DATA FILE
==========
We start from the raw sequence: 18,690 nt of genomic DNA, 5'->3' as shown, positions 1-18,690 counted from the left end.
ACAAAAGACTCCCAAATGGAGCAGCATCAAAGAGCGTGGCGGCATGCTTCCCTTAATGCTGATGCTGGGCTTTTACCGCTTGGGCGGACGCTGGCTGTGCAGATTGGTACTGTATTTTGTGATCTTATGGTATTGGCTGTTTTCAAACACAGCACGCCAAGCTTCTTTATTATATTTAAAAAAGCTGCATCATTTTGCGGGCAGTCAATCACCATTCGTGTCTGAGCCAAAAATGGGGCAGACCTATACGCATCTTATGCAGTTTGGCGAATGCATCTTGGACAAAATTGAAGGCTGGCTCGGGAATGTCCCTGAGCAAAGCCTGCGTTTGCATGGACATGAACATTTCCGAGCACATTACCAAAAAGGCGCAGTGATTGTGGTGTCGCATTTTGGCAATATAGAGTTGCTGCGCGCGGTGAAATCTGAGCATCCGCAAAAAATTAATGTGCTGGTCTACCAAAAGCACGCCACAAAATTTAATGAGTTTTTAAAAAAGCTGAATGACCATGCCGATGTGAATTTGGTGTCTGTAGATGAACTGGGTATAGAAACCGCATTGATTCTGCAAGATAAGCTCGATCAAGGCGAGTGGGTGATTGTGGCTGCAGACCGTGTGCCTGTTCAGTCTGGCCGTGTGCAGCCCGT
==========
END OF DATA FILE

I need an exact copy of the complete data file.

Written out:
We start from the raw sequence: 18,690 nt of genomic DNA, 5'->3' as shown, positions 1-18,690 counted from the left end.
ACAAAAGACTCCCAAATGGAGCAGCATCAAAGAGCGTGGCGGCATGCTTCCCTTAATGCTGATGCTGGGCTTTTACCGCTTGGGCGGACGCTGGCTGTGCAGATTGGTACTGTATTTTGTGATCTTATGGTATTGGCTGTTTTCAAACACAGCACGCCAAGCTTCTTTATTATATTTAAAAAAGCTGCATCATTTTGCGGGCAGTCAATCACCATTCGTGTCTGAGCCAAAAATGGGGCAGACCTATACGCATCTTATGCAGTTTGGCGAATGCATCTTGGACAAAATTGAAGGCTGGCTCGGGAATGTCCCTGAGCAAAGCCTGCGTTTGCATGGACATGAACATTTCCGAGCACATTACCAAAAAGGCGCAGTGATTGTGGTGTCGCATTTTGGCAATATAGAGTTGCTGCGCGCGGTGAAATCTGAGCATCCGCAAAAAATTAATGTGCTGGTCTACCAAAAGCACGCCACAAAATTTAATGAGTTTTTAAAAAAGCTGAATGACCATGCCGATGTGAATTTGGTGTCTGTAGATGAACTGGGTATAGAAACCGCATTGATTCTGCAAGATAAGCTCGATCAAGGCGAGTGGGTGATTGTGGCTGCAGACCGTGTGCCTGTTCAGTCTGGCCGTGTGCAGCCCGT